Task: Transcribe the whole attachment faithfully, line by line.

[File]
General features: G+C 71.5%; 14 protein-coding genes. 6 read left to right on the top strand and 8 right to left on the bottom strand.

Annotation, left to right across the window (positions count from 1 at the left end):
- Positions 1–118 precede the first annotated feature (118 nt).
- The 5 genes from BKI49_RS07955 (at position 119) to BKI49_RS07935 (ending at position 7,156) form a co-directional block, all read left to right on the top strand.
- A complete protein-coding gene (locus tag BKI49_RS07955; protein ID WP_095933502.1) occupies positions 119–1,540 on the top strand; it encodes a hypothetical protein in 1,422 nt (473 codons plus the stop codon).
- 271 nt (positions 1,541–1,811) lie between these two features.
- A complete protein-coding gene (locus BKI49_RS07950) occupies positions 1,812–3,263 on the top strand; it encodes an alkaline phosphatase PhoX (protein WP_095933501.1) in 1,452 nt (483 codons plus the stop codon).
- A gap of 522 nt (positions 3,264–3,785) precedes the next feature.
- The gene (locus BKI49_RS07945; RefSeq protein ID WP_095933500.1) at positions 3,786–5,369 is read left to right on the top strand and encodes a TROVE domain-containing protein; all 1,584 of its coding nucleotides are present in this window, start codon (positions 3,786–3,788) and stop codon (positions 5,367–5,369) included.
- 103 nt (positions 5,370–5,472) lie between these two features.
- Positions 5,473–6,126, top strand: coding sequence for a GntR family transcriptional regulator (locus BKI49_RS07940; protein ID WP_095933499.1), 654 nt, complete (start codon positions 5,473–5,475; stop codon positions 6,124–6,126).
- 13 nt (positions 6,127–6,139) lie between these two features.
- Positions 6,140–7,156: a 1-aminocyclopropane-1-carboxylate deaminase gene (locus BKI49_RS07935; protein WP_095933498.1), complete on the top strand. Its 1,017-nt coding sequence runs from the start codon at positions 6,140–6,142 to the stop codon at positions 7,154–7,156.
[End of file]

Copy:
General features: G+C 71.5%; 14 protein-coding genes. 6 read left to right on the top strand and 8 right to left on the bottom strand.

Annotation, left to right across the window (positions count from 1 at the left end):
- Positions 1–118 precede the first annotated feature (118 nt).
- The 5 genes from BKI49_RS07955 (at position 119) to BKI49_RS07935 (ending at position 7,156) form a co-directional block, all read left to right on the top strand.
- A complete protein-coding gene (locus tag BKI49_RS07955; protein ID WP_095933502.1) occupies positions 119–1,540 on the top strand; it encodes a hypothetical protein in 1,422 nt (473 codons plus the stop codon).
- 271 nt (positions 1,541–1,811) lie between these two features.
- A complete protein-coding gene (locus BKI49_RS07950) occupies positions 1,812–3,263 on the top strand; it encodes an alkaline phosphatase PhoX (protein WP_095933501.1) in 1,452 nt (483 codons plus the stop codon).
- A gap of 522 nt (positions 3,264–3,785) precedes the next feature.
- The gene (locus BKI49_RS07945; RefSeq protein ID WP_095933500.1) at positions 3,786–5,369 is read left to right on the top strand and encodes a TROVE domain-containing protein; all 1,584 of its coding nucleotides are present in this window, start codon (positions 3,786–3,788) and stop codon (positions 5,367–5,369) included.
- 103 nt (positions 5,370–5,472) lie between these two features.
- Positions 5,473–6,126, top strand: coding sequence for a GntR family transcriptional regulator (locus BKI49_RS07940; protein ID WP_095933499.1), 654 nt, complete (start codon positions 5,473–5,475; stop codon positions 6,124–6,126).
- 13 nt (positions 6,127–6,139) lie between these two features.
- Positions 6,140–7,156: a 1-aminocyclopropane-1-carboxylate deaminase gene (locus BKI49_RS07935; protein WP_095933498.1), complete on the top strand. Its 1,017-nt coding sequence runs from the start codon at positions 6,140–6,142 to the stop codon at positions 7,154–7,156.